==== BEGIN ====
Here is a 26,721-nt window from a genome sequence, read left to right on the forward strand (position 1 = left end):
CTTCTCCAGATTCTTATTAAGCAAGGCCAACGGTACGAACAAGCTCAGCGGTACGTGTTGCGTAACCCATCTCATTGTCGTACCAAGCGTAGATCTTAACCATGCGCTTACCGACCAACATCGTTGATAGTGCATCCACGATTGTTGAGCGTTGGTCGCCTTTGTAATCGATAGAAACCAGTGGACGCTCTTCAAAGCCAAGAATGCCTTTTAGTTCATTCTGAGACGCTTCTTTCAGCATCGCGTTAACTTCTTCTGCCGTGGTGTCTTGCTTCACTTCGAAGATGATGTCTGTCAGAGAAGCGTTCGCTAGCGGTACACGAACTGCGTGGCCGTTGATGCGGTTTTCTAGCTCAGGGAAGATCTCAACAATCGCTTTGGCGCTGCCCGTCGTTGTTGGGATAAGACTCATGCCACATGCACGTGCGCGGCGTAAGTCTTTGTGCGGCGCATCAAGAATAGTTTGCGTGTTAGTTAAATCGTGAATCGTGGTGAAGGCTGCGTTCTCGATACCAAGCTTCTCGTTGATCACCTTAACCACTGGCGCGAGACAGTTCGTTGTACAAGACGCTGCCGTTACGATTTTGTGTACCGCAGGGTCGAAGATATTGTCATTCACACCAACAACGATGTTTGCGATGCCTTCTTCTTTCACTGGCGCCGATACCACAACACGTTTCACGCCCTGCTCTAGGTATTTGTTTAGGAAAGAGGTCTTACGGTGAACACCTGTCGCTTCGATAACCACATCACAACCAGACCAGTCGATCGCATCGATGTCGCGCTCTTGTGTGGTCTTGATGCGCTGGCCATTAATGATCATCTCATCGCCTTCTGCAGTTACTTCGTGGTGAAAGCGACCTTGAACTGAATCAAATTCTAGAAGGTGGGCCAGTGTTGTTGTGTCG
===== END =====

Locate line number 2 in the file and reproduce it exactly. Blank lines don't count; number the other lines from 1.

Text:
CTTCTCCAGATTCTTATTAAGCAAGGCCAACGGTACGAACAAGCTCAGCGGTACGTGTTGCGTAACCCATCTCATTGTCGTACCAAGCGTAGATCTTAACCATGCGCTTACCGACCAACATCGTTGATAGTGCATCCACGATTGTTGAGCGTTGGTCGCCTTTGTAATCGATAGAAACCAGTGGACGCTCTTCAAAGCCAAGAATGCCTTTTAGTTCATTCTGAGACGCTTCTTTCAGCATCGCGTTAACTTCTTCTGCCGTGGTGTCTTGCTTCACTTCGAAGATGATGTCTGTCAGAGAAGCGTTCGCTAGCGGTACACGAACTGCGTGGCCGTTGATGCGGTTTTCTAGCTCAGGGAAGATCTCAACAATCGCTTTGGCGCTGCCCGTCGTTGTTGGGATAAGACTCATGCCACATGCACGTGCGCGGCGTAAGTCTTTGTGCGGCGCATCAAGAATAGTTTGCGTGTTAGTTAAATCGTGAATCGTGGTGAAGGCTGCGTTCTCGATACCAAGCTTCTCGTTGATCACCTTAACCACTGGCGCGAGACAGTTCGTTGTACAAGACGCTGCCGTTACGATTTTGTGTACCGCAGGGTCGAAGATATTGTCATTCACACCAACAACGATGTTTGCGATGCCTTCTTCTTTCACTGGCGCCGATACCACAACACGTTTCACGCCCTGCTCTAGGTATTTGTTTAGGAAAGAGGTCTTACGGTGAACACCTGTCGCTTCGATAACCACATCACAACCAGACCAGTCGATCGCATCGATGTCGCGCTCTTGTGTGGTCTTGATGCGCTGGCCATTAATGATCATCTCATCGCCTTCTGCAGTTACTTCGTGGTGAAAGCGACCTTGAACTGAATCAAATTCTAGAAGGTGGGCCAGTGTTGTTGTGTCG